Why Winning TOTO May Not Be the Blessing You Expected

Alevin Chan
Last updated Jan 25, 2017

winning-the-totoWinning the lottery is every Singaporean’s dream, but not everyone is equipped to deal with the sudden windfall.

It’s that time of the year again. Obscure, ‘ulu’ neighbourhoods that no one usually bothers with will once again get their moment in the spotlight, as punters all across the island go to stake their places in snaking queues at their favourite ‘lucky’ outlets.

Yep, it’s time for the Singapore Pools Hong Bao TOTO Draw, which has a jackpot this year of S$12 million. The draw will be conducted on 10 Feb, but hopeful punters can already start buying their tickets online.

To make it even easier for you to petition the God of Fortune, Singapore Pools has come up with gaming packages that start at the perfectly reasonable price of S$10, and go all the way up to the lucky price of S$228. This top-line package will get you a grand total of 10 TOTO tickets (3 boards of Quick Pick System 7).

But these aren’t just any old randomly generated set of numbers you’re purchasing. Each of these 10 tickets come from the 10 Singapore Pools outlets that produced the most Group 1 prize winners in 2016; you could almost say what you’re buying has been QC-passed.

And, just to increase your chances of winning, you’ll also get 6 Singapore Sweep tickets along with your package, in case TOTO doesn’t work out for you. It’s like one of those Extended Warranty options electronics salesmen are so fond of pushing.

Everyone Wants to be a Winner

Winning the lottery and seeing your bank account get flooded by multiple millions overnight can be a life-changing experience. That Lady Luck makes it entirely possible to win incredulous amounts – like S$8 million on a S$1 ticket – only adds to the lottery’s mysterious allure.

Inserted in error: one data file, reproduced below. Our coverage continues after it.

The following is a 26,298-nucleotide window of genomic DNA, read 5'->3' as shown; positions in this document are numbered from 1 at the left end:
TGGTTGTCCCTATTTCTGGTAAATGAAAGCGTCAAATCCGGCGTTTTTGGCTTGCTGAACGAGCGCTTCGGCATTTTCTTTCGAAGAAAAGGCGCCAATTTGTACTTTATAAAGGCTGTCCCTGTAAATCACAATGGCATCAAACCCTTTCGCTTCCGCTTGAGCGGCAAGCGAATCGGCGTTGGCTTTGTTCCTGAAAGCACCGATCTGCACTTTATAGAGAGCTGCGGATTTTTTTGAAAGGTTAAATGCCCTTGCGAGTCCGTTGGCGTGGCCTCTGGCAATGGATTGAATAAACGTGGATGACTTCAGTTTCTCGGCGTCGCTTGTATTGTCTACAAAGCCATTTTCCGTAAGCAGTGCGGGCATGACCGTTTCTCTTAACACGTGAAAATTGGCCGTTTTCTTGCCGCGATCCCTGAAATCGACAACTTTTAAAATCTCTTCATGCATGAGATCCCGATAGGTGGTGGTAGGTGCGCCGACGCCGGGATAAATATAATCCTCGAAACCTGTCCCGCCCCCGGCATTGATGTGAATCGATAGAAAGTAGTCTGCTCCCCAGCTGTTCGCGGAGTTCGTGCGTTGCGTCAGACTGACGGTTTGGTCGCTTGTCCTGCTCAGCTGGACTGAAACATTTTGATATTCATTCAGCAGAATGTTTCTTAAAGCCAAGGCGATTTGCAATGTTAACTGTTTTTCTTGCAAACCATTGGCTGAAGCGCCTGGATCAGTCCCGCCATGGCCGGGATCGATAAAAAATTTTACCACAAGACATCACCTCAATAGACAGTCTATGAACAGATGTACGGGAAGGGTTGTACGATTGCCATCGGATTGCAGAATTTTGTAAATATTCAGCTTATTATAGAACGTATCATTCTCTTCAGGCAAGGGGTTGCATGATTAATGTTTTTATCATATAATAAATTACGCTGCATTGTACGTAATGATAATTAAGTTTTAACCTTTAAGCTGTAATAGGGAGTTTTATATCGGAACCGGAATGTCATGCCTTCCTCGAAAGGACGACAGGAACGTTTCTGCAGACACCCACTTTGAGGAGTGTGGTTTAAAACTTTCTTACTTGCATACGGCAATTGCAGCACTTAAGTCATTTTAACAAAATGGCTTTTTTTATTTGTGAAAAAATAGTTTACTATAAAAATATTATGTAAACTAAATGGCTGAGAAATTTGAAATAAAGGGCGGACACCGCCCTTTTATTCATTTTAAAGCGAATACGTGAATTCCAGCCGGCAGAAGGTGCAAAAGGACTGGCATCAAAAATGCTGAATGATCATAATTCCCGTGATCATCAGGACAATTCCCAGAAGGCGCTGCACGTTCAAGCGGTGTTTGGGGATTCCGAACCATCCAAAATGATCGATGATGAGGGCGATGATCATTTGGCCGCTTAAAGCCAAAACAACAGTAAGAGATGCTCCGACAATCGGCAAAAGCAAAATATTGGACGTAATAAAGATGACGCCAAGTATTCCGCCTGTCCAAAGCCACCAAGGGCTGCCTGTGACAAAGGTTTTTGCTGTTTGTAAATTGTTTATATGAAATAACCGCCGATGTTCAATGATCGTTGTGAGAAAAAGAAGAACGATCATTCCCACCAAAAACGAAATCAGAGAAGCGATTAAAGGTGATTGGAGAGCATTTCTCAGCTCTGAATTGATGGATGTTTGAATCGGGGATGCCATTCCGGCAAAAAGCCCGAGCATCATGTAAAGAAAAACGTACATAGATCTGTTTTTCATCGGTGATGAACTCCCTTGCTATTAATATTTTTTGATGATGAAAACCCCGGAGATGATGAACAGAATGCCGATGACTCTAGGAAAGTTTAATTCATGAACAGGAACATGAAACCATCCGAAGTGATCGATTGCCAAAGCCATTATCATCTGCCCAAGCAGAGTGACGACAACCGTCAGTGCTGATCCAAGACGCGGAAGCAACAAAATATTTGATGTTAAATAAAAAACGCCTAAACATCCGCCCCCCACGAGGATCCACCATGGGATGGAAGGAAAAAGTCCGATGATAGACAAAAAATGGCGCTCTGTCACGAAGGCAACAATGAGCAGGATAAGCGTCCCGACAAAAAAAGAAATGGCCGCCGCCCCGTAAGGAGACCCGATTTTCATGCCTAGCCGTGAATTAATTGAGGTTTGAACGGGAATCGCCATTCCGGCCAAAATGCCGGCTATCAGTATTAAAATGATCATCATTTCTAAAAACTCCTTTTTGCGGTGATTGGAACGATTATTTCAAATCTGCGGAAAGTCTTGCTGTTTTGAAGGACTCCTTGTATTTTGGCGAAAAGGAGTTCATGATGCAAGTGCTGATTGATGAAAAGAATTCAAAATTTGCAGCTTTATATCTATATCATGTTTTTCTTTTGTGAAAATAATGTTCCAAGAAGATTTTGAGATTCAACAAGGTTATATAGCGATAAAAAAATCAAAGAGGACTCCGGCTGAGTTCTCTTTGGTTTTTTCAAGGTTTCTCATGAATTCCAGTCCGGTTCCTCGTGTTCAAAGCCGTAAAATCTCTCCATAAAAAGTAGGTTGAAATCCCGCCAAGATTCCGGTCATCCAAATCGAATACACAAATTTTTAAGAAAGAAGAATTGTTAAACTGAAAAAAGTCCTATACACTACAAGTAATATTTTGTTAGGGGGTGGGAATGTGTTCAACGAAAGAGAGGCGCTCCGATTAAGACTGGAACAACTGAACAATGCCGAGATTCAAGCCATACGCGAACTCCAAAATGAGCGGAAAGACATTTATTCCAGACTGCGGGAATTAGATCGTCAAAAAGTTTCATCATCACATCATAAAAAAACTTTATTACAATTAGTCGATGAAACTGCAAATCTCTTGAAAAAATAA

No wonder Singaporeans spend close to S$8 billion a year on games offered by Singapore Pools and the Singapore Turf Club. This is on top of contributing nearly S$8 billion to the shiny upkeep of our 2 integrated resorts.

Everyone dreams of striking the lottery, believing that their lives can only get better. That’s a perfectly reasonable and logical assumption; afterall, whose lot wouldn’t be improved with the addition of a million or two.

Nobody Talks About the Downside

However, winning the lottery may not be the blessing that everyone has wished for at least once or twice in their lives. In fact, as history has shown, striking the top prize could very well become the worst nightmare of your life.

You’ll Start Spending Money in Ways Never Before

Shortly after getting retrenched, a Singaporean warehouse supervisor won nearly S$400,000 in the lottery. Barely 6 months later, he had lost the entire sum. How? Uncontrolled spending on fancy meals, expensive goods, luxurious holidays and even cash gifts to friends and family members, that’s how.

He did one thing right though, paying up the remaining mortgage on his HDB flat, so at least he had one less liability on his balance sheet after that.

In another case, a 16-year-old teenager in the U.K. won GBP 1.9 million. Shortly after, she met a less-than-savoury man and bore him 2 children. The teen mom then promptly went on to blow her entire fortune on partying, vacations and gifts for her friends.

You Could Become Your Own Worst Enemy

Having lots of money can give us the freedom to help our fellow man or woman and improve the lives of those sharing our community. The problem arises when we have trouble drawing the line, as seemed to be the case with Billy Bob Harrell.

The Pentecostal preacher got his prayers answered when he won a jackpot totalling US31 million. After initially spending a part of his winnings on some nice things for himself, Billy Bob soon found himself getting into trouble.

He found that he could not say no to people who came round asking for handouts. When he received his first payment of US$1.2 million, he made out a tithe worth hundreds of thousands to the church he was worshipping at. He did so again when a relative became the pastor at another church.